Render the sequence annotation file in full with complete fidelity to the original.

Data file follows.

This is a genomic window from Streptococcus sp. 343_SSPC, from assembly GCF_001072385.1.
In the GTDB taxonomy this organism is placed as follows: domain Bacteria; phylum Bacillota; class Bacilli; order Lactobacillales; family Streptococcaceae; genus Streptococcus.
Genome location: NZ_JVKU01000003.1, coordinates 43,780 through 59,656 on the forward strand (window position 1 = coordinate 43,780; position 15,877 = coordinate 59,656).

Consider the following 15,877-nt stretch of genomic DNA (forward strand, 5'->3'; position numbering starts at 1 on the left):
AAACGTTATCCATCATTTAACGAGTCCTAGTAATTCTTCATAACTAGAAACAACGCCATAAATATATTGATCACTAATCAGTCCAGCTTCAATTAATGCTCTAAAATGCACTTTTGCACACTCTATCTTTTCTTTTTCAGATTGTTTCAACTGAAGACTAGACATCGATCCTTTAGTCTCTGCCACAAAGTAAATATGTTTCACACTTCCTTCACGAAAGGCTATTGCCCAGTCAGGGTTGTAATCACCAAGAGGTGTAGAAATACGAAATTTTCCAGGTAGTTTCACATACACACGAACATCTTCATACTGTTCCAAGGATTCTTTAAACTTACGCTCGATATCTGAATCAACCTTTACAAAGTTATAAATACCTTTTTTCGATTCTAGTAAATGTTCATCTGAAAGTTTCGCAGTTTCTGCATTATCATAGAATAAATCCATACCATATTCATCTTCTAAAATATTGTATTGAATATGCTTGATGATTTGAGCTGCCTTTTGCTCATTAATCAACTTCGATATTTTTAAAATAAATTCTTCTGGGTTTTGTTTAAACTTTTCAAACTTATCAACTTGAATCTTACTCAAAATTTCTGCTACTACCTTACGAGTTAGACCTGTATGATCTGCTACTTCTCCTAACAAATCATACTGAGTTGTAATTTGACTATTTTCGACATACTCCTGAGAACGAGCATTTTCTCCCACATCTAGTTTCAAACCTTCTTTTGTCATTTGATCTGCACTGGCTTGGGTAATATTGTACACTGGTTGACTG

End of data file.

This is a genomic window from Streptococcus sp. 343_SSPC, from assembly GCF_001072385.1.
In the GTDB taxonomy this organism is placed as follows: domain Bacteria; phylum Bacillota; class Bacilli; order Lactobacillales; family Streptococcaceae; genus Streptococcus.
Genome location: NZ_JVKU01000003.1, coordinates 43,780 through 59,656 on the forward strand (window position 1 = coordinate 43,780; position 15,877 = coordinate 59,656).

Consider the following 15,877-nt stretch of genomic DNA (forward strand, 5'->3'; position numbering starts at 1 on the left):
AAACGTTATCCATCATTTAACGAGTCCTAGTAATTCTTCATAACTAGAAACAACGCCATAAATATATTGATCACTAATCAGTCCAGCTTCAATTAATGCTCTAAAATGCACTTTTGCACACTCTATCTTTTCTTTTTCAGATTGTTTCAACTGAAGACTAGACATCGATCCTTTAGTCTCTGCCACAAAGTAAATATGTTTCACACTTCCTTCACGAAAGGCTATTGCCCAGTCAGGGTTGTAATCACCAAGAGGTGTAGAAATACGAAATTTTCCAGGTAGTTTCACATACACACGAACATCTTCATACTGTTCCAAGGATTCTTTAAACTTACGCTCGATATCTGAATCAACCTTTACAAAGTTATAAATACCTTTTTTCGATTCTAGTAAATGTTCATCTGAAAGTTTCGCAGTTTCTGCATTATCATAGAATAAATCCATACCATATTCATCTTCTAAAATATTGTATTGAATATGCTTGATGATTTGAGCTGCCTTTTGCTCATTAATCAACTTCGATATTTTTAAAATAAATTCTTCTGGGTTTTGTTTAAACTTTTCAAACTTATCAACTTGAATCTTACTCAAAATTTCTGCTACTACCTTACGAGTTAGACCTGTATGATCTGCTACTTCTCCTAACAAATCATACTGAGTTGTAATTTGACTATTTTCGACATACTCCTGAGAACGAGCATTTTCTCCCACATCTAGTTTCAAACCTTCTTTTGTCATTTGATCTGCACTGGCTTGGGTAATATTGTACACTGGTTGACTG